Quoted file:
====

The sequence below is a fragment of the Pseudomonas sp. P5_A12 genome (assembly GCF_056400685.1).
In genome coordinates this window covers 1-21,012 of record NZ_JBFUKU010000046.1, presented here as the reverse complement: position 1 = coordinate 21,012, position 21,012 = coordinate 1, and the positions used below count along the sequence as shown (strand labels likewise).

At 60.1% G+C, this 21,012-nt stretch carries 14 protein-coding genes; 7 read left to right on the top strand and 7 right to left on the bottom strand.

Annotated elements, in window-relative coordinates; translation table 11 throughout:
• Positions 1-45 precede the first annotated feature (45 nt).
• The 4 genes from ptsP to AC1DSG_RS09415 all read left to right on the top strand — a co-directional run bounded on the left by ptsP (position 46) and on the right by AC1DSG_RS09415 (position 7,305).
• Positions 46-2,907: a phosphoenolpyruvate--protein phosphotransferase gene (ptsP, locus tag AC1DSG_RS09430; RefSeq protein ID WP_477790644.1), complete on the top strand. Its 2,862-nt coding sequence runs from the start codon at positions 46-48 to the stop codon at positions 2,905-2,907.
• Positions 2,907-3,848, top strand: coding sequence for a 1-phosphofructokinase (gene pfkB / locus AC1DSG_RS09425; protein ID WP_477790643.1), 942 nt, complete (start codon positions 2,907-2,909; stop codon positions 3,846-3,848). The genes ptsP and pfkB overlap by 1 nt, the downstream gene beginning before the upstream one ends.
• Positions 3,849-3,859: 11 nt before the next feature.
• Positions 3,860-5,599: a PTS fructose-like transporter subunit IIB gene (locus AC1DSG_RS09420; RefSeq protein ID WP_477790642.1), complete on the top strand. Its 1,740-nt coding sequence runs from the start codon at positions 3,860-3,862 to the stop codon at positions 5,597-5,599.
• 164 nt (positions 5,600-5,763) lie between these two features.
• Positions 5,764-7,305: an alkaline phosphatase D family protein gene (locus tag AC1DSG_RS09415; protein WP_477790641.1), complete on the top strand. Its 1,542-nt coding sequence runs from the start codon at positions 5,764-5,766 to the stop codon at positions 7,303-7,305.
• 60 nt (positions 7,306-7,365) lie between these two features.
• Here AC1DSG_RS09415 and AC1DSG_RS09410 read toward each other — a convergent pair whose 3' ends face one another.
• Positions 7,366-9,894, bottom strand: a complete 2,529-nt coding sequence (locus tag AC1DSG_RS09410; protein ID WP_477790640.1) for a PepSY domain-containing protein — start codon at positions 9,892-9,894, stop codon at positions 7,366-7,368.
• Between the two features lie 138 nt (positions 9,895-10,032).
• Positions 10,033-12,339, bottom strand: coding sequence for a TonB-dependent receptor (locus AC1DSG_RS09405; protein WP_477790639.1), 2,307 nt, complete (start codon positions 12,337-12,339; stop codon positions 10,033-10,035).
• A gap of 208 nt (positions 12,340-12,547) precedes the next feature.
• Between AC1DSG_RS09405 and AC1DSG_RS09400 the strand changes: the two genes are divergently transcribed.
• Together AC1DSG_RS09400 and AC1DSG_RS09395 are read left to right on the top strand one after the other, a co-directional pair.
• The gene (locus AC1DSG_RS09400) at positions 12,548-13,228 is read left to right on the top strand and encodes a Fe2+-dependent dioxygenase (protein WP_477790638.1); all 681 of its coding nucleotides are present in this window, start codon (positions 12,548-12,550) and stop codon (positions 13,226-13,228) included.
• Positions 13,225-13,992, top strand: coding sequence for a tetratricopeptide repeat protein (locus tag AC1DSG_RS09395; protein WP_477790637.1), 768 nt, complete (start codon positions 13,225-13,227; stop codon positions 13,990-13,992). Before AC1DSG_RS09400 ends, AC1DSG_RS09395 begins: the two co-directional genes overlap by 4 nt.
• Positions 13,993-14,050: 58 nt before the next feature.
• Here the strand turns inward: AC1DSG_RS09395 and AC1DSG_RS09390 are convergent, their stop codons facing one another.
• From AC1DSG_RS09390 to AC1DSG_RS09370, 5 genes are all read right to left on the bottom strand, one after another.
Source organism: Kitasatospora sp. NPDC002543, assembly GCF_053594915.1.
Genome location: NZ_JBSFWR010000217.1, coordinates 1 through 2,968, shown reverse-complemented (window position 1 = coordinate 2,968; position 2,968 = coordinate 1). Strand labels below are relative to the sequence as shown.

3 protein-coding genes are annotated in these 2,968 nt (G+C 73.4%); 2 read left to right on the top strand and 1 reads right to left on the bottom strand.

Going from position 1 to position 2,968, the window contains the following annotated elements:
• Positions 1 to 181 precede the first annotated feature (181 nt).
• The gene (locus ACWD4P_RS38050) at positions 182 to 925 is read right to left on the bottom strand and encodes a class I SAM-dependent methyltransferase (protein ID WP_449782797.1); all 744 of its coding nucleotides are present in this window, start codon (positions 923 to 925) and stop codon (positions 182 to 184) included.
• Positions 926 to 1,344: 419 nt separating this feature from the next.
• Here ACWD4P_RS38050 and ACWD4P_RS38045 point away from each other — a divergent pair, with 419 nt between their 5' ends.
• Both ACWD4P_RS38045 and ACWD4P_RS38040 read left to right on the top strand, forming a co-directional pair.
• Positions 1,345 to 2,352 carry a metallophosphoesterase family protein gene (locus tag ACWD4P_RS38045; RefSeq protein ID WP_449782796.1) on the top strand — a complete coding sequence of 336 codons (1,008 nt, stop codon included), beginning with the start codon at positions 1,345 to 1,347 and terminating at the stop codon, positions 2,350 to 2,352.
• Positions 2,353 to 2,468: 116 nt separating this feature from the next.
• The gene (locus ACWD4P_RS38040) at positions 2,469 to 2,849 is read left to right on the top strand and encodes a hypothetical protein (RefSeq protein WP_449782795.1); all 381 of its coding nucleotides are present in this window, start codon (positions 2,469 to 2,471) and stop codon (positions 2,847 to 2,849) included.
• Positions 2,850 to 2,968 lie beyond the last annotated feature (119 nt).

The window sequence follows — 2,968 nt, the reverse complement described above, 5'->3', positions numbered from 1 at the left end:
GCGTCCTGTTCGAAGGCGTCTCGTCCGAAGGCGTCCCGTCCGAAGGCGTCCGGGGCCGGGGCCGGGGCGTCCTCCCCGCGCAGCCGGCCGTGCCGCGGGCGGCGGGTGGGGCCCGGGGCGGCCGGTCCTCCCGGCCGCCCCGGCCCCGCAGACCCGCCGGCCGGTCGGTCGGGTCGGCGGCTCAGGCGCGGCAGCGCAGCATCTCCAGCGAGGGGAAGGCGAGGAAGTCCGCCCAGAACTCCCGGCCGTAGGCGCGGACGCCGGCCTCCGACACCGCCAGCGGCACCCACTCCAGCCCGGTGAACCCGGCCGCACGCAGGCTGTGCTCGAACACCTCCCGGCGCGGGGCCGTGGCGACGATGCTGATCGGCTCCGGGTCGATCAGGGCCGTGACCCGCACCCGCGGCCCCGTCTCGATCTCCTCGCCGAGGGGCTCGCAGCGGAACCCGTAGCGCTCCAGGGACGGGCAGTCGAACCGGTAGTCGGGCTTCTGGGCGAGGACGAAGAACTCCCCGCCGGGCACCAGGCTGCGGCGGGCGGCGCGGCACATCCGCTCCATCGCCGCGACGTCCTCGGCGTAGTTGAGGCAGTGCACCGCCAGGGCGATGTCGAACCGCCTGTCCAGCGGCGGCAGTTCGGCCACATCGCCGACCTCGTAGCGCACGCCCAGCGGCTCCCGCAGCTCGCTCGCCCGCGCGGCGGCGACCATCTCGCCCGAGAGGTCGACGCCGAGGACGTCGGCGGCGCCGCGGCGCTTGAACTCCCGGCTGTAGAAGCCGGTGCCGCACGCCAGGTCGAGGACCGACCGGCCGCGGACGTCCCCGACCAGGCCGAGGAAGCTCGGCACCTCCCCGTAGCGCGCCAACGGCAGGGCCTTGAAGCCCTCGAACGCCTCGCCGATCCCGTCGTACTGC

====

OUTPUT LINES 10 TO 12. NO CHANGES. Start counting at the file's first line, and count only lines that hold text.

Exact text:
• Positions 3,860-5,599: a PTS fructose-like transporter subunit IIB gene (locus AC1DSG_RS09420; RefSeq protein ID WP_477790642.1), complete on the top strand. Its 1,740-nt coding sequence runs from the start codon at positions 3,860-3,862 to the stop codon at positions 5,597-5,599.
• 164 nt (positions 5,600-5,763) lie between these two features.
• Positions 5,764-7,305: an alkaline phosphatase D family protein gene (locus tag AC1DSG_RS09415; protein WP_477790641.1), complete on the top strand. Its 1,542-nt coding sequence runs from the start codon at positions 5,764-5,766 to the stop codon at positions 7,303-7,305.